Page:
This author participates in the Readers' Favorite Book Review Exchange Program, which is open to all authors and is completely free. Simply put, you agree to provide an honest review an author's book in exchange for the author doing the same for you. What sites your reviews are posted on (B&N, Amazon, etc.) and whether you send digital (eBook, PDF, Word, etc.) or hard copies of your books to each other for review is up to you. To begin, click the purple email icon to send this author a private email, and be sure to describe your book or include a link to your Readers' Favorite review page or Amazon page.
This author participates in the Readers' Favorite Book Donation Program, which was created to help nonprofit and charitable organizations (schools, libraries, convalescent homes, soldier donation programs, etc.) by providing them with free books and to help authors garner more exposure for their work. This author is willing to donate free copies of their book in exchange for reviews (if circumstances allow) and the knowledge that their book is being read and enjoyed. To begin, click the purple email icon to send this author a private email. Be sure to tell the author who you are, what organization you are with, how many books you need, how they will be used, and the number of reviews, if any, you would be able to provide.
Reviewed by Rolanda Lyles for Readers' Favorite
T.B. Marshall's Marley and the Transformation of Ebenezer Scrooge is a spin on the classic story, A Christmas Carol. Marshall tells the story from Jacob Marley's point of view with a desire to help teach Scrooge the importance of charity and humanity towards others. The story opens by giving more insight into Marley's family history and the events that caused him to become reclusive and only care about work and making money. Marshall takes us on a journey showing us how Marley's life and choices affected Scrooge and eventually he made the same choices; sacrificing relationships with family, friends, and love interests in the quest to work and chase money. Once Marley dies, Scrooge essentially embodies everything Marley believed in and lived for. Like Marley, Scrooge is both selfish and cold toward others. He doesn't have a relationship with his family and despises the Christmas season. In death, Marley is remorseful and regrets how he lived his life. It's too late for him, but can he help change Ebenezer's outcome?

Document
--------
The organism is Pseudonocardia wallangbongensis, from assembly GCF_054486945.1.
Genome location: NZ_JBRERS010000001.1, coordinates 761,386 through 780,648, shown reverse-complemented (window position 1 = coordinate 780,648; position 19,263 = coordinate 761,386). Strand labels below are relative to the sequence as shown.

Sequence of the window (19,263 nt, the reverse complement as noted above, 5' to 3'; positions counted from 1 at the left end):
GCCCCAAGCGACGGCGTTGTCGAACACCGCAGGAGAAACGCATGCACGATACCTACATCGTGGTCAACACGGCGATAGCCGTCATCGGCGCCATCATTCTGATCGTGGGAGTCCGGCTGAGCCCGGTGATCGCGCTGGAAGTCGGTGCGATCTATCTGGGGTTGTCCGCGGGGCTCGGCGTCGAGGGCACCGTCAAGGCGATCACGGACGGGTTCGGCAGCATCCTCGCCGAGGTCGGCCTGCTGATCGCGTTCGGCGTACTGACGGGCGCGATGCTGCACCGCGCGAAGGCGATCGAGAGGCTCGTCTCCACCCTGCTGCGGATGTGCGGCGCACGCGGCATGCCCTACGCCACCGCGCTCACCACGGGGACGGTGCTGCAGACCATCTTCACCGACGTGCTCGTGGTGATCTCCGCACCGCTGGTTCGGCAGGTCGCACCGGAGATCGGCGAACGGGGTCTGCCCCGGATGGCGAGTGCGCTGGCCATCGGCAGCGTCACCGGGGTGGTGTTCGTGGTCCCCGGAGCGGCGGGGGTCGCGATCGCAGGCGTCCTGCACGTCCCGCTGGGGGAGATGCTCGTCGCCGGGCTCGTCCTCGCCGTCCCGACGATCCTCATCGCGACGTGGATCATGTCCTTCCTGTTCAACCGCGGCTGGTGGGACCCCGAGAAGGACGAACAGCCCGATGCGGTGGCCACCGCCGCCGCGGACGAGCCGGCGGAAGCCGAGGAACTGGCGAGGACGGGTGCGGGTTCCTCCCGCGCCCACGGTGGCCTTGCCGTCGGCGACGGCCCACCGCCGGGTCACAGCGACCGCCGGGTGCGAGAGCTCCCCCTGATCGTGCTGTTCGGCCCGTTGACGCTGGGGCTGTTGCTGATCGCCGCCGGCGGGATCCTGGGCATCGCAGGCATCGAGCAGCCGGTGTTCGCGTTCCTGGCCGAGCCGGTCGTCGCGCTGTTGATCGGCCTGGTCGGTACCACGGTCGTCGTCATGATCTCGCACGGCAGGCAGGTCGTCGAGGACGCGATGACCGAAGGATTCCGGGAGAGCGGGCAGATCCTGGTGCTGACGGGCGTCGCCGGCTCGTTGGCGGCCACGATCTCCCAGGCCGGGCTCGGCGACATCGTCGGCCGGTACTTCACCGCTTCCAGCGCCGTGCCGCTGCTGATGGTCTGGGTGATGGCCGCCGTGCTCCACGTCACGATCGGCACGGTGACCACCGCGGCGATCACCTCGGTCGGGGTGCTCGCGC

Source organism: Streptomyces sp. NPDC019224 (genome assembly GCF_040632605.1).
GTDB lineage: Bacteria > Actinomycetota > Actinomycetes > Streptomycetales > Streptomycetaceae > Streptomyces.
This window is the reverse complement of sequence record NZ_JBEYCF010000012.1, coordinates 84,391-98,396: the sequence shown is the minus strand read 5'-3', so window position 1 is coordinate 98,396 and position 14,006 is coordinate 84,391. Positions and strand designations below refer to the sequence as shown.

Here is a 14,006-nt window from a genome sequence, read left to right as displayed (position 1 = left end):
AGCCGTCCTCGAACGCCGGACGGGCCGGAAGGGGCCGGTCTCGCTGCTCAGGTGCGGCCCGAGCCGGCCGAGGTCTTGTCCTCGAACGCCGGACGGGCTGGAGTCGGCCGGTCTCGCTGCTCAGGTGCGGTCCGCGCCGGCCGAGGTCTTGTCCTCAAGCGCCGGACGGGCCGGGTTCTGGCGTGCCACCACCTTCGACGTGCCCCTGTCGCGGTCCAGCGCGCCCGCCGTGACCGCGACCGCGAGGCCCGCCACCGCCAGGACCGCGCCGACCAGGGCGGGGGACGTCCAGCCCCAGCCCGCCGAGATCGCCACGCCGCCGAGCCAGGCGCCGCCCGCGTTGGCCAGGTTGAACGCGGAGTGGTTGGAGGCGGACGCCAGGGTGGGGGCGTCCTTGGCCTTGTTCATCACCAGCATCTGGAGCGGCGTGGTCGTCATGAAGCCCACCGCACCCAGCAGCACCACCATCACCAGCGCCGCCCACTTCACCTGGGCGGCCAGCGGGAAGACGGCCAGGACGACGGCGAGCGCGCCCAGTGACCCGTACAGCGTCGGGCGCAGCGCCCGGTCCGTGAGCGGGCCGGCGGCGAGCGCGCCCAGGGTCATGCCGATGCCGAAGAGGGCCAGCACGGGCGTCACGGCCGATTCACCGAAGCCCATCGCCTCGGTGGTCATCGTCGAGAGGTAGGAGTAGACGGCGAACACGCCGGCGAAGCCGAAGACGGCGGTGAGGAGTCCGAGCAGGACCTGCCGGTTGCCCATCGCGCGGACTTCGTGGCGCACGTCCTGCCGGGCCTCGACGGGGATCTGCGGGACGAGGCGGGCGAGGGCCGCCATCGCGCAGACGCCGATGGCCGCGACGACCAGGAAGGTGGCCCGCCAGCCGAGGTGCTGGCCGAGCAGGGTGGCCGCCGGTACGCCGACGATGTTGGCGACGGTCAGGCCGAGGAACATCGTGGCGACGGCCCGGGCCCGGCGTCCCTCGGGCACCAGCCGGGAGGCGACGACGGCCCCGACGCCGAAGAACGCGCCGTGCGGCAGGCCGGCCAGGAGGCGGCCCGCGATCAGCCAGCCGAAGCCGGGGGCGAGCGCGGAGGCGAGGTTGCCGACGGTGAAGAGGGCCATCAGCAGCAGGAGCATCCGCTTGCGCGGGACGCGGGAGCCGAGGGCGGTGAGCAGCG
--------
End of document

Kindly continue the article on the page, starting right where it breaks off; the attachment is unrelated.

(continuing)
T.B. Marshall's Marley and the Transformation of Ebenezer Scrooge is masterfully written and tells of the undiscussed influence and vantage point that Jacob Marley had on Ebenezer Scrooge. While Marshall does give credit to Charles Dickens' A Christmas Carol, Marshall's story does not attempt to rewrite the original story, but provides a backstory, or parallel, to the original. Marshall's contribution is creative and I enjoyed reading his take on what caused certain events to occur. I loved the ending of the story because in the original A Christmas Carol after Marley dies and later visits Scrooge, there isn't any mention of him again. T.B. Marshall's Marley and the Transformation of Ebenezer Scrooge is a great spin on a classic story.